Sunday, July 8, 2007

The Week of Science Fiction

The Silenced - James Devita
Marina is a bit of a rebel. A big problem in a world where there is no freedom of speech, no freedom of movement, and the government rules with an iron fist. Marina cherishes the memories that she has of the time before the Zero Tolerance party came into power. A time before her mother had been labeled a traitor and taken away, a time when her father had a backbone and a personality, and a time when people were allowed to read and write anything they wanted.

She's heard of a resistance, she's even heard that they're growing stronger, but she's never seen even a bit of proof of it's existence. So, she decides, along with two of her friends that since the resistance doesn't seem to be coming to them, they'll start their own resistance. Regardless of the

Dystopian to the max. I enjoyed this novel, but it didn't have a whole lot of new things to say. What it did offer was a really fantastic female protagonist who you want to see win, it had some terrific double crosses that I sort of saw coming, but wanted to keep reading to know for sure, and some really neat surprises (like how Stofs - automaton like guards - get to their positions...whoa!!). And finally, it had good accessible writing (maybe sometimes a bit obvious) that younger teens will really enjoy.

And the author's note was really interesting. I'd like a historical fiction book written on the real White Rose resistance group in Nazi Germany. Someone want to get on that please? Thanks!

Epic - Conor Kostick
Michelle's already written about this one, so I won't say too much. I'm not even remotely a gamer, but I still really enjoyed it. And so I couldn't resist writing about it a little bit.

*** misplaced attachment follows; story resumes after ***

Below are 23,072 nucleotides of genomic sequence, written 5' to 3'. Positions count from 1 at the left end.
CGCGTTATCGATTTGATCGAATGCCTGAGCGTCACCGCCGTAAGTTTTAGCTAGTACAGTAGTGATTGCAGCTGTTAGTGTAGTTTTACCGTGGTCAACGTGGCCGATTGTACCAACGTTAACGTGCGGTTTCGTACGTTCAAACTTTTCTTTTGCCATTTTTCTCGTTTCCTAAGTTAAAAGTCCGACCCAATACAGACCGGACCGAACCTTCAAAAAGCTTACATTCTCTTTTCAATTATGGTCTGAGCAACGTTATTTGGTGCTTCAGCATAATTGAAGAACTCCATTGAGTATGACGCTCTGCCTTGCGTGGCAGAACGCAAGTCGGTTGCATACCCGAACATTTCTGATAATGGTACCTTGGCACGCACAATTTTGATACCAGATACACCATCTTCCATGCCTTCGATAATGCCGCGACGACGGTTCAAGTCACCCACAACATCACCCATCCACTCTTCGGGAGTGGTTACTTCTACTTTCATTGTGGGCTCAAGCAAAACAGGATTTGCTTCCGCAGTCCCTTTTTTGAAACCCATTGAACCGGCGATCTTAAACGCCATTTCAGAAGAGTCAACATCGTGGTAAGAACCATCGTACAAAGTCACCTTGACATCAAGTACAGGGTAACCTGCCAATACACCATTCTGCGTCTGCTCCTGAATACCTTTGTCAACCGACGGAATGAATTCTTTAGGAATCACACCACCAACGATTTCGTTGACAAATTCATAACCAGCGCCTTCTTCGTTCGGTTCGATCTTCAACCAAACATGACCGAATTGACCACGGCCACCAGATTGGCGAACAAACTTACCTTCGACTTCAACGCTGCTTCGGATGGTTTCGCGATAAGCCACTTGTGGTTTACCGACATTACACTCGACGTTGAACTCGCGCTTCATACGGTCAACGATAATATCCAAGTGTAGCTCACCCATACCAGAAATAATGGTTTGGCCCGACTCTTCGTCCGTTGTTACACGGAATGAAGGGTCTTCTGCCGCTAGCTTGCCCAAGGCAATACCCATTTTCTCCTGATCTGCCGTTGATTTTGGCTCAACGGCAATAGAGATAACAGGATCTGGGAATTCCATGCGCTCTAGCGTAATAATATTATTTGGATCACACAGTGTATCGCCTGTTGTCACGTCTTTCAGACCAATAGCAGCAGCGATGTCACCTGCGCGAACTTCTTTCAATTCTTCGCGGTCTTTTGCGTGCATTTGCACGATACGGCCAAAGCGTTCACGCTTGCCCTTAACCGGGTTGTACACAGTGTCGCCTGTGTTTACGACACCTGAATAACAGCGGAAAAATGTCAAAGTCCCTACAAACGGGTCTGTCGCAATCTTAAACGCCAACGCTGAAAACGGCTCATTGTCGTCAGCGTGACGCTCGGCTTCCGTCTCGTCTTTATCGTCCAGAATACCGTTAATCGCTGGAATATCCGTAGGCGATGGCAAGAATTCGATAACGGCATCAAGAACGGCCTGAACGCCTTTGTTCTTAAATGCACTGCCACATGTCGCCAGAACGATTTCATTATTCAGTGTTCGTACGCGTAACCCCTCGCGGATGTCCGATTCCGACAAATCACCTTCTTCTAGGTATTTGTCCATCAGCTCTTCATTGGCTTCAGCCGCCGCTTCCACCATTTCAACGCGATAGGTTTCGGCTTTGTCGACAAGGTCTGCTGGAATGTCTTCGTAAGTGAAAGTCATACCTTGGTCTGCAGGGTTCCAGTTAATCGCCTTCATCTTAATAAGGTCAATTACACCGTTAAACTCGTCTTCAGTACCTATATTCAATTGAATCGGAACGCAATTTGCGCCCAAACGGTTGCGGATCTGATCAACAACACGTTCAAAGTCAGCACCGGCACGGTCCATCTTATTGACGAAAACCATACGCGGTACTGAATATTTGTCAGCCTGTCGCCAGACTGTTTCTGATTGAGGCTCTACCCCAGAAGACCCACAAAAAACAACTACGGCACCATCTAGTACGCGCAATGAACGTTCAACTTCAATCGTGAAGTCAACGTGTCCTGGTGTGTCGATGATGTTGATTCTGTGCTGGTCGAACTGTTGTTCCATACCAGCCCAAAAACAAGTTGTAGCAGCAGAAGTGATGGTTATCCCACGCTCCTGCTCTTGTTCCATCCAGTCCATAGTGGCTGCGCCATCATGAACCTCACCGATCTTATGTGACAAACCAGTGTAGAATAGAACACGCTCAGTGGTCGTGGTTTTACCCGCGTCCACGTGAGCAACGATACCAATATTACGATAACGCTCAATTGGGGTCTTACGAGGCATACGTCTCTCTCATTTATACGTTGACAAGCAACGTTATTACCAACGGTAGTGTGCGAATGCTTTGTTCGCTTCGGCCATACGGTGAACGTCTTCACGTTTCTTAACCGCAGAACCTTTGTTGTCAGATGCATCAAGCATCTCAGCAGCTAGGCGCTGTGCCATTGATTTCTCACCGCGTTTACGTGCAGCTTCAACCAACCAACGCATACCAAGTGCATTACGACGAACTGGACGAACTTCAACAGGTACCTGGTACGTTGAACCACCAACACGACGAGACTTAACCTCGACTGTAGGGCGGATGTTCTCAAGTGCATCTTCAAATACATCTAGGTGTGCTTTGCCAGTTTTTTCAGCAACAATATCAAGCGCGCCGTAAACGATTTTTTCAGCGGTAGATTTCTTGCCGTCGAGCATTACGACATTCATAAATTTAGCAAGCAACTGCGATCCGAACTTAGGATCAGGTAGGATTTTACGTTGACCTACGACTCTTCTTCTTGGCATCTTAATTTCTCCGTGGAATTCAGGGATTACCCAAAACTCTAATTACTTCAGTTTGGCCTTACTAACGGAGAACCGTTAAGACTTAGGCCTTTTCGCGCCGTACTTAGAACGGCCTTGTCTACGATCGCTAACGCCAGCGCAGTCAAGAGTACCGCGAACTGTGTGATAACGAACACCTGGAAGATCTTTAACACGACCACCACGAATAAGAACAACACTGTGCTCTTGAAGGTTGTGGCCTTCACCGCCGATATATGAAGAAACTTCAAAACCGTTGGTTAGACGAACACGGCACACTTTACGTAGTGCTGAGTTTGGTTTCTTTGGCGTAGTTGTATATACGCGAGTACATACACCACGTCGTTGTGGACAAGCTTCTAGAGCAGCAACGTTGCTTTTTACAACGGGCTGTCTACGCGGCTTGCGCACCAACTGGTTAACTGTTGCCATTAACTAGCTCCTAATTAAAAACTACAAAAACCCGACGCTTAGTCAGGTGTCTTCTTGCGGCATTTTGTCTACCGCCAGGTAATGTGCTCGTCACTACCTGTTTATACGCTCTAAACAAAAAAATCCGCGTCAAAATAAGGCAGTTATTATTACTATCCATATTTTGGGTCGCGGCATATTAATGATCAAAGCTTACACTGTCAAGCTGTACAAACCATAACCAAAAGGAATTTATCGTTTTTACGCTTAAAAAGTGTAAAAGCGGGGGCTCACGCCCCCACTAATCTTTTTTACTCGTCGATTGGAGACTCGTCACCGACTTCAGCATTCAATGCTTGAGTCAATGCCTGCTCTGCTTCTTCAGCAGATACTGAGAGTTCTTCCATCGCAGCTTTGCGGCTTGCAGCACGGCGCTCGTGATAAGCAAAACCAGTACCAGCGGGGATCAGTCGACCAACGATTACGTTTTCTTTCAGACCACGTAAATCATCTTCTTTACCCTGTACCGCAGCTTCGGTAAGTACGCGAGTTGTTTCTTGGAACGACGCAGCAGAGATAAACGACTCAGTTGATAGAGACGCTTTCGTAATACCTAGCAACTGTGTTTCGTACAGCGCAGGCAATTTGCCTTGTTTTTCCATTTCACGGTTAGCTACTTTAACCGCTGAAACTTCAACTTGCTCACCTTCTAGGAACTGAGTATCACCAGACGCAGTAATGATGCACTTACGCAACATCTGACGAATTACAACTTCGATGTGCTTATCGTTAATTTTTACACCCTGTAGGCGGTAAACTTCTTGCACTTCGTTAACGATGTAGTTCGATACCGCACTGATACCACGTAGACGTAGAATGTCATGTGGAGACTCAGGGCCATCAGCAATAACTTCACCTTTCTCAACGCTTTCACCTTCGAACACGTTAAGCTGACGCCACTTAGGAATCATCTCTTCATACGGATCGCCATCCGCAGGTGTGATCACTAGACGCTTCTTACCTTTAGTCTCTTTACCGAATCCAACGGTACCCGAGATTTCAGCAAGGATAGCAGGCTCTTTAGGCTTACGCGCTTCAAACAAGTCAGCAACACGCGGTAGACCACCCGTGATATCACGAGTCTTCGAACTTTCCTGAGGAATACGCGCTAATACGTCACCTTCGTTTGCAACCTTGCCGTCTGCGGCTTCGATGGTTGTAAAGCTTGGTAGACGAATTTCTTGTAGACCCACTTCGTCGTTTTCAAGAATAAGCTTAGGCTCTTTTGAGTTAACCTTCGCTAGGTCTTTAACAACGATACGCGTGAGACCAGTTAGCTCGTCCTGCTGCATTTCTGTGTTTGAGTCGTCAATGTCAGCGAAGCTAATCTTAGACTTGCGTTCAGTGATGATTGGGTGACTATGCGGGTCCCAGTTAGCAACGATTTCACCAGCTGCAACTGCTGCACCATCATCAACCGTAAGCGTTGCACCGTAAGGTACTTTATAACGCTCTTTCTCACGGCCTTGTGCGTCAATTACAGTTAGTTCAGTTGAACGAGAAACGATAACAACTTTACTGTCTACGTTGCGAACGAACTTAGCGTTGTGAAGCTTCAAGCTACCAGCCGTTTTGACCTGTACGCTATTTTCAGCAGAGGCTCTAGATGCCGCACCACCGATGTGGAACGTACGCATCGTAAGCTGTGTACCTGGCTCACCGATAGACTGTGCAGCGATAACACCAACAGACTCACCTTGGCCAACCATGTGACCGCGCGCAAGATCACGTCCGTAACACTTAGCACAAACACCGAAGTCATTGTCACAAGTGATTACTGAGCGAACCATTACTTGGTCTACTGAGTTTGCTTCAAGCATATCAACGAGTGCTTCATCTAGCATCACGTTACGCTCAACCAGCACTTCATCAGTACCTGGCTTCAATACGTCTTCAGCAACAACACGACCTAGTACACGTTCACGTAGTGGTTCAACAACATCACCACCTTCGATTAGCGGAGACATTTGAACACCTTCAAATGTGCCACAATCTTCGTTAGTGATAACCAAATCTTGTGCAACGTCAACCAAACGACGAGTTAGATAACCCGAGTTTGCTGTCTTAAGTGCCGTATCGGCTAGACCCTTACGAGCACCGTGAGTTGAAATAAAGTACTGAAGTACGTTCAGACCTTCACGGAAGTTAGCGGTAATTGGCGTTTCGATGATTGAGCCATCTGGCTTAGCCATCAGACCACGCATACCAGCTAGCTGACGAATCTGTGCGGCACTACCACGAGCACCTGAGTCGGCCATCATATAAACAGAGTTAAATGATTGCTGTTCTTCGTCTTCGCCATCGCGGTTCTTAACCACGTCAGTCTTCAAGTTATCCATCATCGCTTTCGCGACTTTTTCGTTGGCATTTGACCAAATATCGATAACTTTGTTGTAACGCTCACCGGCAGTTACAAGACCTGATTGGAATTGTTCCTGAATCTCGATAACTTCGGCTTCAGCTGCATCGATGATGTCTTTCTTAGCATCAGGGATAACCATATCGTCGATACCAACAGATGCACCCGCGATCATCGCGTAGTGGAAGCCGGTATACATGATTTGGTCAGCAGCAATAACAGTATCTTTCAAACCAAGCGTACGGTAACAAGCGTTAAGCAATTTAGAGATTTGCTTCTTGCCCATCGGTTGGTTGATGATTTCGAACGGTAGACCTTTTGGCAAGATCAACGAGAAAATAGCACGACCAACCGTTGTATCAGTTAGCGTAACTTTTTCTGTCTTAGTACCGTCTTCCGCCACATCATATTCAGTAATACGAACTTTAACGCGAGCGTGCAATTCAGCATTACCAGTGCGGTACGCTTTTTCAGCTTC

Colonizers have left earth and started a new life on New Earth. This is a new world without any violence. In fact, all disagreements are settled in Epic. A role playing game that functions as both economy and justice system. But people are spending more and more time trying to earn money in Epic to spend on battles to get the things they need in real life. And in real life things are starting to fall apart. Technology is not advancing, there aren't enough resources to go around. But nobody seems to notice, or even if they do, they aren't doing anything to fix it. Erik certainly doesn't realize the state of decline his world is in until an unfortunate turn of events shakes the foundation of his family. Erik and his friends know something has to be done and they're about to turn the game of Epic upside down.

Lots of double crosses, I wanted to see Central Allocations (the bad guys) crash and burn, and I really enjoyed the game of Epic. The writing was really visual and so I felt like I was right inside the game. Fantastic. There is a sequel and I'm looking forward to it. It will have to be a much different book than the first one and I'm really looking forward to seeing how that plays out. No pun intended :)

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